St. Vincent student serves as ‘Secretary of State’

Published: Thursday, July 19, 2012 at 4:18 p.m.


St. Vincent High School senior Ryan Chojnacki received an up close and personal look at how California state government works this spring, and came away with some definite opinions on how it should work.

Chojnacki was a participant in the 75th Session of the American Legion California Boys State held on the campus of California State University, Sacramento.

Part of the experience included a visit to the State Capitol where he met with other members of the Boys State executive administration in an office used by Gov. Jerry Brown to confer with members of his administration.

“We didn’t get to meet Gov. Brown. I was a little disappointed,” Chojnacki said. “But he is a busy man.”

The Petaluma teen served as Secretary of State, an important, but somewhat boring, job that was mostly paperwork.

“I was more of a record keeper,” he explained. “I had to sign all the bills and keep all the files. I still have all the legislation and files.”

He said the experience was educational.

“It was definitely an eye opener,” he said. “It gave me a broader perspective on government, and I had an opportunity to meet with a lot of different people.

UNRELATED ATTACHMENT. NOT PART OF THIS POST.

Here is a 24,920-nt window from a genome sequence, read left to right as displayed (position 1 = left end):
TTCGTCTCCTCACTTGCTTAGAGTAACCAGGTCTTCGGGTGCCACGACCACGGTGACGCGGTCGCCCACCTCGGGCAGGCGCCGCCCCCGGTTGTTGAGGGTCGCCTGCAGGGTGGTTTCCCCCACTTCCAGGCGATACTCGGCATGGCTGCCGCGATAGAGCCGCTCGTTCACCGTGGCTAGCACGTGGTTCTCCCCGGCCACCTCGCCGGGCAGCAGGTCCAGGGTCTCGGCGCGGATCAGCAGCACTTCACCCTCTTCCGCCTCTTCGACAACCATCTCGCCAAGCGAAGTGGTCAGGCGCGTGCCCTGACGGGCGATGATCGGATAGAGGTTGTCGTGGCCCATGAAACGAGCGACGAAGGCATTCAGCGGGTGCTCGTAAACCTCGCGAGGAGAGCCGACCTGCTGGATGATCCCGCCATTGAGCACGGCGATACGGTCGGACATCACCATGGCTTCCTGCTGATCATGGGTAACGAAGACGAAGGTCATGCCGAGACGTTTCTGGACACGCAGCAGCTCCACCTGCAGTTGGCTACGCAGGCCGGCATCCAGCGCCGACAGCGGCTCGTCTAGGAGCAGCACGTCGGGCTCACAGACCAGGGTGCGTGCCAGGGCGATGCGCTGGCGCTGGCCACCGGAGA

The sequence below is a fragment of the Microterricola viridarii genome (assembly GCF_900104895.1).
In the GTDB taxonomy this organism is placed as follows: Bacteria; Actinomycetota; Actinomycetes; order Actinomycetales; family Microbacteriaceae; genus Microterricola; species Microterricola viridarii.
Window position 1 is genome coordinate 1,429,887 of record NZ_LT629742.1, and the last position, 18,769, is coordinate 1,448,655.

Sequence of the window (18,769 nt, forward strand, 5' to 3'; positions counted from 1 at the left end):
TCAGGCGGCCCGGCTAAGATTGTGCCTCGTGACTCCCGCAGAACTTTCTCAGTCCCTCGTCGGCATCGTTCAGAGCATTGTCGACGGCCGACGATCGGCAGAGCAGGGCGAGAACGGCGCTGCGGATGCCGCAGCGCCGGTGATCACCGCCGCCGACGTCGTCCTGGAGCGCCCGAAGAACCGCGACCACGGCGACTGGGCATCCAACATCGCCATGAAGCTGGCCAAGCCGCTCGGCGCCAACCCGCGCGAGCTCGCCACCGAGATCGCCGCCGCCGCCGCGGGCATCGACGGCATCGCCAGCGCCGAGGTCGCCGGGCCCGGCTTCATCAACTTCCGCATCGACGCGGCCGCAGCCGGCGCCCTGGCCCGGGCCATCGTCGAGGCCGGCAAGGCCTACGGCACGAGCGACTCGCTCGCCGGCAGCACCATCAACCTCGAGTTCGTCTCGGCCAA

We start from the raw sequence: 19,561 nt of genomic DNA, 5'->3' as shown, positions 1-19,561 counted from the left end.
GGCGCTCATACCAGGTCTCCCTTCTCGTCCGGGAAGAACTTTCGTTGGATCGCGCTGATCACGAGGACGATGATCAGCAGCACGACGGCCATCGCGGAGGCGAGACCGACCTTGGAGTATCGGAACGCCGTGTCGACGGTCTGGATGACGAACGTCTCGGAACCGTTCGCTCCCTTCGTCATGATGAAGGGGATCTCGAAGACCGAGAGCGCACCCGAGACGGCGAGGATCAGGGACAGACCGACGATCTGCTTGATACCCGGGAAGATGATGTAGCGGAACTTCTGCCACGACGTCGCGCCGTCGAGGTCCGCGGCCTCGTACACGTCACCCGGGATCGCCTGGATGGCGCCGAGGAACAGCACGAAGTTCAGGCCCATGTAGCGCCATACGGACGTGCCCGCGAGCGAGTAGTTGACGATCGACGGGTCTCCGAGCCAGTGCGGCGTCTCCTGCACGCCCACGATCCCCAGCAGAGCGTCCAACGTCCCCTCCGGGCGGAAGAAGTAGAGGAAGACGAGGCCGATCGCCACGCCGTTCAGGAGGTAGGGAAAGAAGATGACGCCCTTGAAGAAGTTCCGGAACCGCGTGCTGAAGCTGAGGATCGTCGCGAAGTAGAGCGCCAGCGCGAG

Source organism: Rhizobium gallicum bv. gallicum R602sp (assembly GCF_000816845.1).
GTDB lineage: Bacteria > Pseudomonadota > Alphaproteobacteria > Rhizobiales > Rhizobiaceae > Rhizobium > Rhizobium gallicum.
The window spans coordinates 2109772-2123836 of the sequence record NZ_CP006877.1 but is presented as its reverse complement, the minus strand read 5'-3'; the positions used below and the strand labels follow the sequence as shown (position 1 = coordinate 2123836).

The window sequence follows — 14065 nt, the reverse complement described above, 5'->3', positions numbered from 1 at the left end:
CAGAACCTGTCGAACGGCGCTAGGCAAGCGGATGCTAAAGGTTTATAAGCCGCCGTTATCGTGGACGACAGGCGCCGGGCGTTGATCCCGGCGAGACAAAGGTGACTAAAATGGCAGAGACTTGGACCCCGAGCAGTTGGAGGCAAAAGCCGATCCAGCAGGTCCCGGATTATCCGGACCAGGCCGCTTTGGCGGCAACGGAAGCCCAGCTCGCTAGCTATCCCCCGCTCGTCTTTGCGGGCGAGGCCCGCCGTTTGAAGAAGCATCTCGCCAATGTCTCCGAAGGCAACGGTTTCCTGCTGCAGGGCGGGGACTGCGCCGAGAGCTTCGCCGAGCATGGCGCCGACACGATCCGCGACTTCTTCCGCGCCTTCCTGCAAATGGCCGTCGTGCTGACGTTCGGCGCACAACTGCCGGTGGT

“There were students from all over California, from way in the north to San Diego and every where in between.”

In addition to serving as Secretary of State, Chojnacki wrote for the Boys State newspaper and even set up his own forum for discussion among the Boys State participants. “Working for the newspaper got me interested in journalism,” he said.

He noted that the participants, all entering their senior year in high school, had to deal with the same problems as the “real” legislators and state government officials.

He said the students brought different political philosophies to the session.

“One of my roommates was extremely conservative,” he said. “The liberal students were more focused on social issues and more sports oriented. The conservatives were more concerned about education. Everybody had an opinion.”

“The state is in a lot of money trouble,” Chojnacki said, “but the students were more concerned with education.”

Although the Boys State experience gave Chojnacki an appreciation for government and peaked his interest in journalism, he isn’t likely to pursue either as a career path.

“I’m not sure what I want to do with my life,” he said. “I’m hoping to get into some kind of engineering.”

After his final year at St. Vincent, he hopes to attend Notre Dame University.

Chojnacki observed that the students had a better chance of solving the state’s problems than the politicians.

“One of the things we discussed was the government process,” he said. “We talked about lobbying, putting earmarks on bills and campaign contributions.

“We were able to focus on the issues without having to deal with the lobbyists and business and special interests offering to stuff our campaign coffers.”

He noted that those interest groups prevent the elected legislators from dealing with the state’s problems. “They are not focusing on the issues, they are just trying to get by,” he noted.

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